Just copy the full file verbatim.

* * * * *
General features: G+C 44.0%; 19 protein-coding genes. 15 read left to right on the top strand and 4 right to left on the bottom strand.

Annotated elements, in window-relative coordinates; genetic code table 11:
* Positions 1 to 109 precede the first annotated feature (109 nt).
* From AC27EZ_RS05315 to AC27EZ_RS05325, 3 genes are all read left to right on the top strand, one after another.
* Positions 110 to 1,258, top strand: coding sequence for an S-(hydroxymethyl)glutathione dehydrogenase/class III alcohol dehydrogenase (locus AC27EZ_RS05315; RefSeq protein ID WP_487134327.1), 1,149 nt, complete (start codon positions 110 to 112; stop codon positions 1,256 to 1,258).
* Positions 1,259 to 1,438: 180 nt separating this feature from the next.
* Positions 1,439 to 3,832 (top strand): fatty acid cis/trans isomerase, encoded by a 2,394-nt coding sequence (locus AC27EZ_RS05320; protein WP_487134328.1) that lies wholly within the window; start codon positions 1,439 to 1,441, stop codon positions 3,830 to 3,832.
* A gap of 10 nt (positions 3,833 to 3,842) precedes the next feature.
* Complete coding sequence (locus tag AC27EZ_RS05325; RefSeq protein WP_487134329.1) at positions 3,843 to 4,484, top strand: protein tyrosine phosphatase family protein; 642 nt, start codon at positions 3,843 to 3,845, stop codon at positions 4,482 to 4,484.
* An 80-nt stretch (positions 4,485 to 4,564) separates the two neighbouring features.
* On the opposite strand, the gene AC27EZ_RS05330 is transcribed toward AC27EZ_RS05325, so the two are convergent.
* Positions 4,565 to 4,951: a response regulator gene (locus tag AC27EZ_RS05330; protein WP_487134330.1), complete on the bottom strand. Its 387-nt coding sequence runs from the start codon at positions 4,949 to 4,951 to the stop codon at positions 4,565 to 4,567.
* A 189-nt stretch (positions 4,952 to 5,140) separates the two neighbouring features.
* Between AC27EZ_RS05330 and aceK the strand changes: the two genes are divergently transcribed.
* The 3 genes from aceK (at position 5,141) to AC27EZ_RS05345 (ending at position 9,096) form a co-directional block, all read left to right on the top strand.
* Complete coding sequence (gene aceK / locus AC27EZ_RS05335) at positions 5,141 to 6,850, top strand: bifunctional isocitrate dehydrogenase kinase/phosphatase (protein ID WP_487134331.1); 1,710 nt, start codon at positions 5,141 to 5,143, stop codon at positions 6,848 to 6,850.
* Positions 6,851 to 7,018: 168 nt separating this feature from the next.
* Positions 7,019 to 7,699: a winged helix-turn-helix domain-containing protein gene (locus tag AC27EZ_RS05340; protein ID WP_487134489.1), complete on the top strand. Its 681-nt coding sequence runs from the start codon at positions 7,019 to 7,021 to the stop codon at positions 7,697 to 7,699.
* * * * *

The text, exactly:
General features: G+C 44.0%; 19 protein-coding genes. 15 read left to right on the top strand and 4 right to left on the bottom strand.

Annotated elements, in window-relative coordinates; genetic code table 11:
* Positions 1 to 109 precede the first annotated feature (109 nt).
* From AC27EZ_RS05315 to AC27EZ_RS05325, 3 genes are all read left to right on the top strand, one after another.
* Positions 110 to 1,258, top strand: coding sequence for an S-(hydroxymethyl)glutathione dehydrogenase/class III alcohol dehydrogenase (locus AC27EZ_RS05315; RefSeq protein ID WP_487134327.1), 1,149 nt, complete (start codon positions 110 to 112; stop codon positions 1,256 to 1,258).
* Positions 1,259 to 1,438: 180 nt separating this feature from the next.
* Positions 1,439 to 3,832 (top strand): fatty acid cis/trans isomerase, encoded by a 2,394-nt coding sequence (locus AC27EZ_RS05320; protein WP_487134328.1) that lies wholly within the window; start codon positions 1,439 to 1,441, stop codon positions 3,830 to 3,832.
* A gap of 10 nt (positions 3,833 to 3,842) precedes the next feature.
* Complete coding sequence (locus tag AC27EZ_RS05325; RefSeq protein WP_487134329.1) at positions 3,843 to 4,484, top strand: protein tyrosine phosphatase family protein; 642 nt, start codon at positions 3,843 to 3,845, stop codon at positions 4,482 to 4,484.
* An 80-nt stretch (positions 4,485 to 4,564) separates the two neighbouring features.
* On the opposite strand, the gene AC27EZ_RS05330 is transcribed toward AC27EZ_RS05325, so the two are convergent.
* Positions 4,565 to 4,951: a response regulator gene (locus tag AC27EZ_RS05330; protein WP_487134330.1), complete on the bottom strand. Its 387-nt coding sequence runs from the start codon at positions 4,949 to 4,951 to the stop codon at positions 4,565 to 4,567.
* A 189-nt stretch (positions 4,952 to 5,140) separates the two neighbouring features.
* Between AC27EZ_RS05330 and aceK the strand changes: the two genes are divergently transcribed.
* The 3 genes from aceK (at position 5,141) to AC27EZ_RS05345 (ending at position 9,096) form a co-directional block, all read left to right on the top strand.
* Complete coding sequence (gene aceK / locus AC27EZ_RS05335) at positions 5,141 to 6,850, top strand: bifunctional isocitrate dehydrogenase kinase/phosphatase (protein ID WP_487134331.1); 1,710 nt, start codon at positions 5,141 to 5,143, stop codon at positions 6,848 to 6,850.
* Positions 6,851 to 7,018: 168 nt separating this feature from the next.
* Positions 7,019 to 7,699: a winged helix-turn-helix domain-containing protein gene (locus tag AC27EZ_RS05340; protein ID WP_487134489.1), complete on the top strand. Its 681-nt coding sequence runs from the start codon at positions 7,019 to 7,021 to the stop codon at positions 7,697 to 7,699.